TECH TUESDAY: How McLaren engineered a shock 1-2 at low-drag Monza
Drag and downforce are crucial factors when it comes to mastering Monza – so how did McLaren hit the perfect balance and secure a sensational Italian Grand Prix one-two on Sunday? Mark Hughes explains, with technical imagery from Giorgio Piola.
The Italian Grand Prix presented a fascinating study in what was the ultimate trade-off between drag and downforce and how that varied between the three-fastest cars – the Mercedes, the Red Bull and the victorious McLaren.
Monza’s elongated straights place a unique lap time reward on low drag. Each single point of drag coefficient (CD, the measure of drag) is calculated to be worth 0.09s per lap at Monza compared to, say, Hungary where such a reduction would be worth only 0.038s.
The circuit requires therefore unique aerodynamic solutions and rear wings which are not seen at any other circuit on the calendar. Downforce induces drag but the relationship is not linear, given the myriad ways downforce can be created at different speed ranges, car attitudes, car designs etc.
The rear wing is only the most obvious tell-tale of the downforce level. The cars themselves are all pitched differently in their trade offs between drag and downforce. The target efficiencies chosen by each team are based on the global requirements of all the tracks on the calendar. The range in which these are pitched will be driven by expected engine power and how much downforce they believe they can create.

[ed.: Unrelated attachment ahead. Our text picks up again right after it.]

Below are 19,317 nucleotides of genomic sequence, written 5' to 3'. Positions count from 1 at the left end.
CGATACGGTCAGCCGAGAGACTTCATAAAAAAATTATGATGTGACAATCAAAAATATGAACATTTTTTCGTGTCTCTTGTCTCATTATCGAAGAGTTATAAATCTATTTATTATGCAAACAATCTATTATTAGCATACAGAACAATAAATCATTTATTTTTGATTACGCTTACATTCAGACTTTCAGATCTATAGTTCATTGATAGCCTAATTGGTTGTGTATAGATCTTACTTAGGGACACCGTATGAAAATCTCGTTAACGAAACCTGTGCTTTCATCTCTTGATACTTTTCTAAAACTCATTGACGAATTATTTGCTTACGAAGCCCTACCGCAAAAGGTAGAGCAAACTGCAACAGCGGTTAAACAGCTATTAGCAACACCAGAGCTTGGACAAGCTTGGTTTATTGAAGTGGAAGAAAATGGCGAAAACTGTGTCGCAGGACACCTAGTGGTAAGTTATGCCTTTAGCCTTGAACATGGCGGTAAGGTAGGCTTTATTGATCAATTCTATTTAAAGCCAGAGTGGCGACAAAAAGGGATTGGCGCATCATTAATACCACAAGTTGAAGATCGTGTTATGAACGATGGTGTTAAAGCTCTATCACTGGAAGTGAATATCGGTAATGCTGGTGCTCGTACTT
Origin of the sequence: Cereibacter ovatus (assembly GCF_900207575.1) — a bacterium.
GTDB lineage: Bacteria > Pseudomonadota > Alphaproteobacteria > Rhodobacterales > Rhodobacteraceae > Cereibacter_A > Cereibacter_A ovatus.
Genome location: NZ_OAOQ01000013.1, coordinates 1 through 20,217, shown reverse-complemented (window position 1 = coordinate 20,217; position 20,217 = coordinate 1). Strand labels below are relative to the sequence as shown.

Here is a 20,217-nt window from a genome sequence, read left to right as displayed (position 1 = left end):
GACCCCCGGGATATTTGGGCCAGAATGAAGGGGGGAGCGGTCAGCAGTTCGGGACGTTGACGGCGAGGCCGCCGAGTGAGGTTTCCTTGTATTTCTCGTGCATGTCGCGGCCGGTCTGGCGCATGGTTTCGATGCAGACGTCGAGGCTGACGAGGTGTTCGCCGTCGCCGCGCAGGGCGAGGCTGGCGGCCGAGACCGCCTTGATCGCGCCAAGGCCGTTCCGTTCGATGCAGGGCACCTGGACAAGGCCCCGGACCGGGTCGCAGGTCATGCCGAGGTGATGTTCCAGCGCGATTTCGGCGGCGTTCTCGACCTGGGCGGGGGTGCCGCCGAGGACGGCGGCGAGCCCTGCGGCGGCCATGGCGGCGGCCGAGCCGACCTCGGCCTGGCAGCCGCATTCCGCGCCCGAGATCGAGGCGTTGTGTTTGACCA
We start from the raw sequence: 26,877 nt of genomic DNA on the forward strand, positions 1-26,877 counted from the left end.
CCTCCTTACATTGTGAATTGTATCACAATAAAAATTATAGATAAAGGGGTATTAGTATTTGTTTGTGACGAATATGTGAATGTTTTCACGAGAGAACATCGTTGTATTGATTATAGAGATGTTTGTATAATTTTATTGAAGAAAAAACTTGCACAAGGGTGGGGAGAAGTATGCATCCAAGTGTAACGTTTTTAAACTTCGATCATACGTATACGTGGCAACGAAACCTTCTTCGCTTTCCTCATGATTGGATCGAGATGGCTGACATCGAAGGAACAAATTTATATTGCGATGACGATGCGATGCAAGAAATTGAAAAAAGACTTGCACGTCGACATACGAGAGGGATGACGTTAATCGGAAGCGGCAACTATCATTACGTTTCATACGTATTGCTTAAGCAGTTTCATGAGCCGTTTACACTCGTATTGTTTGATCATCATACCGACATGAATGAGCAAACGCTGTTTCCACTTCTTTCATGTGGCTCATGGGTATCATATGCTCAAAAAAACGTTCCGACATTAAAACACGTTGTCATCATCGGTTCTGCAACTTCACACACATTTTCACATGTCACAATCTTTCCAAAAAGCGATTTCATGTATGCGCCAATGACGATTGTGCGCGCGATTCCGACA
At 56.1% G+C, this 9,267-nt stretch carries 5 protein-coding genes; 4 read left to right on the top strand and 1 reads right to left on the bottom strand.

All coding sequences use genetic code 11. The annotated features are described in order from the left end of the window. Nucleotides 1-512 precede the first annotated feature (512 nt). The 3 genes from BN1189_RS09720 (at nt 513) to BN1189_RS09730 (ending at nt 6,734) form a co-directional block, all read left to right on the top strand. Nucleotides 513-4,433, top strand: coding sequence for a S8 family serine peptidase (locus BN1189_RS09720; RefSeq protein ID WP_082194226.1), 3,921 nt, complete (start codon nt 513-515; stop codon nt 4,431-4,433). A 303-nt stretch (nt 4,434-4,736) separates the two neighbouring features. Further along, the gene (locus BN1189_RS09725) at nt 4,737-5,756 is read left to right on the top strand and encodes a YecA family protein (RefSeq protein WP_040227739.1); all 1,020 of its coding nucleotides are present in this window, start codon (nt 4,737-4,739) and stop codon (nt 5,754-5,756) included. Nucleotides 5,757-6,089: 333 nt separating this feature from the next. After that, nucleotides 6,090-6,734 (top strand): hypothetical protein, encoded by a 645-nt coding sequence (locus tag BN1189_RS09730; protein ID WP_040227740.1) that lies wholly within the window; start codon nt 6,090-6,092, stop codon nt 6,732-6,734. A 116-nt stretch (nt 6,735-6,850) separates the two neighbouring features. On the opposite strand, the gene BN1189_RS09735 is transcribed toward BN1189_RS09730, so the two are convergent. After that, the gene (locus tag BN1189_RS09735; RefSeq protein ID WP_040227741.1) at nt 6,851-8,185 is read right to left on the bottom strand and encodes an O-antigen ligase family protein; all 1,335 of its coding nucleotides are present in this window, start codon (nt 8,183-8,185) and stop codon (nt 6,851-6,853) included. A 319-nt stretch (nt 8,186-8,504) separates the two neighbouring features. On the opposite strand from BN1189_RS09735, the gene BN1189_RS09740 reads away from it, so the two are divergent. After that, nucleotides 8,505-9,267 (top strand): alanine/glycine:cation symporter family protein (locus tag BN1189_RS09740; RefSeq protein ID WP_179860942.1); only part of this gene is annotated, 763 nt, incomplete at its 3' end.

Which means that a car which inherently generates a lot of downforce from its body and underbody may not need as much rear wing area as another car to achieve the same total downforce. This typically would be the Red Bull. But that’s only within the normal range of circuits. When the cars are put on the Monza track, it can be that the high-downforce car cannot shed enough drag without losing too much downforce for the ultimate lap time.
At Monza a low-rake car such as the Mercedes is ideally configured for gaining much bigger efficiencies than the Red Bull when rear wing area is reduced from that used at conventional tracks – i.e. at a track where the ideal drag/downforce trade-off favours drag reduction, for a given level of wing area reduction, the Mercedes will lose less downforce than the Red Bull.
At more conventional tracks, where the requirement favours downforce more than low drag, it can be that it is the Red Bull which retains more of its downforce for a given level of wing area reduction.
This was indeed the case at Paul Ricard earlier in the season. But at Monza, the Red Bull just could not shed enough drag. Its rear wing was from its spoon-shape family, with more area in the centre of the main plane than at the outer ends. Above this was a flap carrying the same general spoon-shape contours, run at an extremely low angle of incidence (i.e. very flattened-out).
Although the tapered-down outboard ends of both main plane and flap delete the most drag-inducing part of the wing on the Red Bull, visually it still appeared to be a higher downforce wing than those on the Mercedes and McLaren, which were much more conventional, with straight main planes and flaps, merely much shallower than at conventional tracks and way shallower than the Red Bull’s central section.
The inference is that around Monza the Red Bull would simply lose too much downforce to achieve its best lap time if they attempted to use a rear wing such as those on their two rivals. Their efficiencies in this part of the drag/downforce range are not good.